Growing up, Courtney Carson was serious about eventing. Between 2013 and 2016, she brought along a special off-the-track Thoroughbred from the beginner novice level to intermediate, and she never imagined not riding.
But over the last year she’s found a new passion—grooming. Carson’s been in charge of Doug and Jessica Payne’s large stable of eventers and show jumpers, and she admitted she doesn’t miss riding when she’s so busy.
And when she does have a chance to breathe, Carson enjoys cheering from the sidelines, especially for her favorite charge, Doug’s four-star horse Vandiver.
“She’s got an incredibly hard work ethic,” said Doug. “She was really quick to pick everything up, and she has initiative. Ninety-nine percent of the time she’s one or two steps ahead of us. It’s a great thing.”
Carson, 26, grew up riding in Pony Club in St. Louis, Mo., but when her parents divorced she moved with her mother to Illinois and ended up 15 minutes from Mark and Jill O’Donoghue’s farm.
After 15 years under their tutelage, she went on to work for and ride with Jan Byyny. Carson attended Hollins University (Va.) where she studied chemistry and mathematics, and thought about going to vet school but decided to try the equine industry.
While pursuing her riding, Carson also worked for former Karen and David O’Connor groom Sam Burton Henley and earned a second degree in journalism.
But then life hit, and Carson realized she’d need to find a way to earn money. Not wanting to pursue a job in “the real world,” she tried a stint grooming for show jumper Agatha D’Ambra. She’d found a good home for her horse and was ready for something “more fast paced.”
When Carson realized she enjoyed grooming, she contacted Doug and Jessica, who she’d met while working for Byyny, and asked if they needed help.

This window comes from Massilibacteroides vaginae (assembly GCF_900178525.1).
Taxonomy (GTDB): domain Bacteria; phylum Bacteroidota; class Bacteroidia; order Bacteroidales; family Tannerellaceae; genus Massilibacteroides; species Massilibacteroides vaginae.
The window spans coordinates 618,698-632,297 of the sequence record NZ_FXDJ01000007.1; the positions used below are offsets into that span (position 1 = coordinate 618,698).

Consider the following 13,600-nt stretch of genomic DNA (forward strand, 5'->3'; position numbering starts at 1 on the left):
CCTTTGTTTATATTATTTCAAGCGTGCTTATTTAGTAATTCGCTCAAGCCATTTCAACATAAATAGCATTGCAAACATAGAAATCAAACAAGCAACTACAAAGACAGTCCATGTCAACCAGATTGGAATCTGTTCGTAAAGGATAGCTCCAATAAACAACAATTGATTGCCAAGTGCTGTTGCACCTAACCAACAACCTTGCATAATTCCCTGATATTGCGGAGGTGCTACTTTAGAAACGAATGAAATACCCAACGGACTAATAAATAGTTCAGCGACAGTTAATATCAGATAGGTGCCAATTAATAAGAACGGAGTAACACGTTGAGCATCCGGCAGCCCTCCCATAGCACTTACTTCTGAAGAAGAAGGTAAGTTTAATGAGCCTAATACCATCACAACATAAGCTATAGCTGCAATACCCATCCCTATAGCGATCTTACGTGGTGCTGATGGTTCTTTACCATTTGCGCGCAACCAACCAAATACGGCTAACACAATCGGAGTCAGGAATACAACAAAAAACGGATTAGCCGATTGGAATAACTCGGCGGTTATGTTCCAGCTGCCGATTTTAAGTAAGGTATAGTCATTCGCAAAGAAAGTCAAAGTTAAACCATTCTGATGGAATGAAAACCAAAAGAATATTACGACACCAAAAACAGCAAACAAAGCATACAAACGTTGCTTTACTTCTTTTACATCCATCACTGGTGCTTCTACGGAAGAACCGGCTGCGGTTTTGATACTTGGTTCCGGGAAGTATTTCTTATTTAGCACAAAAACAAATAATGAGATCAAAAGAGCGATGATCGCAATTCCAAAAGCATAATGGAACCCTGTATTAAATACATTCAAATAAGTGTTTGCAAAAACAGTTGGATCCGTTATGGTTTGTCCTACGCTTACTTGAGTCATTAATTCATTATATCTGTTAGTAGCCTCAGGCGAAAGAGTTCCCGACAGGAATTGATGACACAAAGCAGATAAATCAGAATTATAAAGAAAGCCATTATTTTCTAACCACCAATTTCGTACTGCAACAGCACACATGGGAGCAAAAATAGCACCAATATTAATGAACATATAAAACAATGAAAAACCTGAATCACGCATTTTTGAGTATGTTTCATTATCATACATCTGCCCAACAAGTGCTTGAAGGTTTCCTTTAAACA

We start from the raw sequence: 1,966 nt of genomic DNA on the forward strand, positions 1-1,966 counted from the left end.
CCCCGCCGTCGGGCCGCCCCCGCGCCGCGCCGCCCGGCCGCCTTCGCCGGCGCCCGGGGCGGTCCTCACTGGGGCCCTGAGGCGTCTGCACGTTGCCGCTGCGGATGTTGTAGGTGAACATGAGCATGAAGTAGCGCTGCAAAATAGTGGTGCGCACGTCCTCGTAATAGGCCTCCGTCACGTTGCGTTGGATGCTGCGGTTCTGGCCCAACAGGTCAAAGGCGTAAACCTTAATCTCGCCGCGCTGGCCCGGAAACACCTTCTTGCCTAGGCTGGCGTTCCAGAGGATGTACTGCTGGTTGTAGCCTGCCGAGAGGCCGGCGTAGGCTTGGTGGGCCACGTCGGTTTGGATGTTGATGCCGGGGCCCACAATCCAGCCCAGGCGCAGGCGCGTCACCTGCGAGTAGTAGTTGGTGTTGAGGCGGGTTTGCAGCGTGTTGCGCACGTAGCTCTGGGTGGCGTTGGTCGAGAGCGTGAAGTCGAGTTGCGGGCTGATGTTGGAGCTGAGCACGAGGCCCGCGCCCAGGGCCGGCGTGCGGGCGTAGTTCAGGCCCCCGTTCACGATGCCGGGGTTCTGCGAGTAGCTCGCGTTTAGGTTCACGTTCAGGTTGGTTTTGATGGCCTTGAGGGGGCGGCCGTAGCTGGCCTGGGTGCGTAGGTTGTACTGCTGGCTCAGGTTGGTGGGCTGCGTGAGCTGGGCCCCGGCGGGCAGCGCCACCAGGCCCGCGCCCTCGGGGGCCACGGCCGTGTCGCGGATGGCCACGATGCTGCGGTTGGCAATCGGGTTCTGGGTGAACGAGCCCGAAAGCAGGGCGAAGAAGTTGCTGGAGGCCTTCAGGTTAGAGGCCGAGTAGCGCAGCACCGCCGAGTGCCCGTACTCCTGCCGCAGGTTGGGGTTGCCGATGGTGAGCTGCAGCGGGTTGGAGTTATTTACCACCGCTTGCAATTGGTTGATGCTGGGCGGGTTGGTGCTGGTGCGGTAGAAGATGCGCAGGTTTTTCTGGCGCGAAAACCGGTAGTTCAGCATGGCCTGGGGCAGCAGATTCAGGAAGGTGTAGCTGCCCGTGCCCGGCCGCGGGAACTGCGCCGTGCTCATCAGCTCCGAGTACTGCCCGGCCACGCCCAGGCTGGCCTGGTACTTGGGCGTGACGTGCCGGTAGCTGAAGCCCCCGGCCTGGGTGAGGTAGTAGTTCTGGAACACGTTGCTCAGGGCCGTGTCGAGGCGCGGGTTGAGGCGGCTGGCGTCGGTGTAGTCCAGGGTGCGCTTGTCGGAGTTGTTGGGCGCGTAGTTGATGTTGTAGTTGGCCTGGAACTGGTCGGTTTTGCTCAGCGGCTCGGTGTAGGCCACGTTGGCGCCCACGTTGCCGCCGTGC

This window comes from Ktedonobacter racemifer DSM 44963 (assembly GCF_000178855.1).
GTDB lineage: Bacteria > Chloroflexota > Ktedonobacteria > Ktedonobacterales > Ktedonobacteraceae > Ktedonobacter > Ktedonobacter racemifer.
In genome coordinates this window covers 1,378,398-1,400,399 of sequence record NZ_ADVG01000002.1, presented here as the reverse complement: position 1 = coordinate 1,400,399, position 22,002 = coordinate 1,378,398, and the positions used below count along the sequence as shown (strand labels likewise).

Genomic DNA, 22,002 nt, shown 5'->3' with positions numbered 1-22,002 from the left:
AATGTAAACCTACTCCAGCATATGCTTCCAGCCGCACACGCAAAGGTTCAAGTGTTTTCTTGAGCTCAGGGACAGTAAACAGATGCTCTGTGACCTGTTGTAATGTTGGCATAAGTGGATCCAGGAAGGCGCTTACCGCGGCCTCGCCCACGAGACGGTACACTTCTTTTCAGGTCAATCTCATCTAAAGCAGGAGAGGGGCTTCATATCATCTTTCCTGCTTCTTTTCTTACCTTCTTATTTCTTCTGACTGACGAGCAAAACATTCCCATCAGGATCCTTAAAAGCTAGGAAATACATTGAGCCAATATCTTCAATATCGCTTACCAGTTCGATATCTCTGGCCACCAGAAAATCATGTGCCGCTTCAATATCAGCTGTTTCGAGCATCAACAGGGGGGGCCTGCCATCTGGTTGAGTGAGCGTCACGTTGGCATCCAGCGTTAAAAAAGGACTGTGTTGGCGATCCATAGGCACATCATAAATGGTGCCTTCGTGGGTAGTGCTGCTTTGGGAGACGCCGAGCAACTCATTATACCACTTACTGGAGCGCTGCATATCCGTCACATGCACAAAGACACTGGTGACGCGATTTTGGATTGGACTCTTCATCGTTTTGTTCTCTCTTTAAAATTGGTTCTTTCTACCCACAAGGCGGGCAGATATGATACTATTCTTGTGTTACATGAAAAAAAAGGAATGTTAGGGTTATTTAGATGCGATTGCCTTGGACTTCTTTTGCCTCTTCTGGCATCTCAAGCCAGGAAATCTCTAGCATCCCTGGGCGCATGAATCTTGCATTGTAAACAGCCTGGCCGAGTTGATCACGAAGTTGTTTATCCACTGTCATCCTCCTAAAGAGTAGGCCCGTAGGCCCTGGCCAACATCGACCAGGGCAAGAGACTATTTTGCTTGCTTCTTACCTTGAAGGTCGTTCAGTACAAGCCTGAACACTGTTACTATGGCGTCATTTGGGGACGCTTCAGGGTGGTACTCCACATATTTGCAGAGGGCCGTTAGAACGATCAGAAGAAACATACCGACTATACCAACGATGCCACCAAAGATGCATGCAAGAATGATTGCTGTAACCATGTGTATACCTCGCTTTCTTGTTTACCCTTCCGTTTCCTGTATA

It was the perfect fit as the Payne’s have been pursuing more show jumping in the last few years along with their eventers.
“I spent a lot of time competing as an eventer, but I didn’t have a lot of experience show jumping,” said Carson. “I spent several weeks at the Vermont Summer Festival with Agatha, and going from a whole month of that to working for Doug and Jessica, I felt very prepared when I got here, and we turned around and went to Tryon [N.C.]. I didn’t feel completely overwhelmed.”
Carson’s now in charge of anywhere from 25 to 30 horses, about half jumpers and half eventers, and works alongside one full-time working student and two part-time working students.
A typical day starts at 6:30 a.m. with a collaborative effort to do stalls and chores. She often sets jumps for the Paynes, then while they teach in the afternoon she’ll catch up on other things like pulling manes, packing, organizing and going to the feed store before evening barn chores wrap up the day.
“I like to oversee the top horses, whether it’s Vandiver or the top show jumpers, depending on what they’re doing. I like to be the one to put my hands on them and tack them up in the morning.”
“We have a pretty good system right now with a really good group of girls that are on the ball and very helpful. I’m able to be successful because I have them to help me,” said Carson.